A court order blocking a new Missouri law that sought to shield large farms from stringent local health rules remains in place, although the state and several agriculture groups formally asked a Cole County judge to dissolve the order Friday.
Judge Dan Green said during a Friday hearing he would maintain the ban on enforcing the law until he holds a hearing on the case Sept. 16.
The case was transferred to Green earlier this week. Presiding Judge Pat Joyce had initially been assigned the case, and on Aug. 20 she delayed the law's effectiveness until Thursday. Green then issued an extension of Joyce's temporary restraining order.
The law in question — Senate Bill 391, sponsored by state Sen. Mike Bernskoetter, R-Jefferson City, and signed into law by Gov. Mike Parson in May — would prohibit county commissions and county health departments from passing regulations stricter than any state regulations for concentrated animal feeding operations, or CAFOs, which are industrial-sized livestock operations.
The bill would have taken effect Wednesday, as did all state laws that were signed by the governor.
In a lawsuit to overturn the law, critics allege it's unconstitutional and infringes on local control.
The Missouri Farm Bureau and several other agricultural groups named in the lawsuit are condemning it as a way to hold back farmers. The groups argue the law is needed to stop "scientifically unfounded" local health ordinances.
Filing the lawsuit were the Cedar County Commission; Cooper County Public Health Center; Friends of Responsible Agriculture, of Fulton; and private citizens Jefferson Jones, of Fulton, and Susan Williams, of Clarksburg.
Named in the lawsuit are Gov. Mike Parson, Missouri Air Conservation Commission Chairman Gary Pendergrass, Missouri Clean Water Commission Chairwoman Ashley McCarty, the Missouri Pork Association, the Missouri Cattlemen's Association and the Missouri Farm Bureau.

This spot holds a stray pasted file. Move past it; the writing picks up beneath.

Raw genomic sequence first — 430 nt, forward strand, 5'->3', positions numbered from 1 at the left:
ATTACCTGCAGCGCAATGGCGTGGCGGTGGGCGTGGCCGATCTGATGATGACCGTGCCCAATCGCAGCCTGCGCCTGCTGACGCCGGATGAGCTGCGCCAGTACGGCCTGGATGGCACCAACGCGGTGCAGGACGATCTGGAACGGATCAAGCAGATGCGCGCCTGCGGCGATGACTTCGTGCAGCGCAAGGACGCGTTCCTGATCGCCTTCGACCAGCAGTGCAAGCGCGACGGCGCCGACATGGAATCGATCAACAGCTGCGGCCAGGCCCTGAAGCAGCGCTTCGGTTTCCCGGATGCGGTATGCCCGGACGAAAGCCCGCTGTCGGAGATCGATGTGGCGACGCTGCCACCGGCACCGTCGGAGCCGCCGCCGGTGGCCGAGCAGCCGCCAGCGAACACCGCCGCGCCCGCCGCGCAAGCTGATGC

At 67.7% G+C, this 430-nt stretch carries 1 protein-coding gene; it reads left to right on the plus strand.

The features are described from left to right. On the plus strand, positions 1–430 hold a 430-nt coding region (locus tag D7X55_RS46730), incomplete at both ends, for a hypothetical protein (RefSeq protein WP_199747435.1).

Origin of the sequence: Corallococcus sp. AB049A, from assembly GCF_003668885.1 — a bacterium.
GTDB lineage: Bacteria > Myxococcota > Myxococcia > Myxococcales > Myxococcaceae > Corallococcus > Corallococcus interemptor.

Under SB 391, a new or expansion of an existing facility would not occur until the Department of Natural Resources had issued an operating permit. CAFO applicants would have to demonstrate to the DNR they can meet several rules and design criteria; and they must prove they are a legal company; provide neighbor notices; meet buffer distances; and provide plans for animal management, manure generation and nutrient management.
During Friday's hearing, Chesterfield attorney Stephen Jeffery, representing the counties and private citizens, called three witnesses: Jones; Williams; and Melanie Hutton, the administrator of the Cooper County Health Center.
Jones testified they filed the suit to keep the agriculture groups from suing them first.
Hutton said they feared that suits filed against the county would eventually mean they would have to deliver fewer services to citizens. She also testified that if they didn't fight this law and it were allowed to go into effect, it could lead to other suits over potential harmful effects of CAFOs related to water and air quality.
Williams added she was angry that fighting these suits could lead to the redirection of tax dollars from other needs in local communities.
Assistant Attorney General Jason Lewis, representing Parson as well as the Air Conservation and Clean Water commissions, argued that the first temporary restraining order issued by Joyce should have been allowed to expire Wednesday because the respondents, the government and ag groups, did not receive notice of the order going into effect. He added that there was no evidence local restrictions would conflict with 391.
Jefferson City attorney Robert Brundage, representing the Cattlemen's Association, Farm Bureau and Pork Association, told Green that keeping the order in place is denying his clients their legal due process. He said they are also being prevented from potential economic opportunities.
Jeffrey closed Friday's proceedings by telling Green if the temporary restraining order is dissolved then the 22 counties that have their own orders in place dealing with CAFOs would be open to suits filed by the agriculture groups.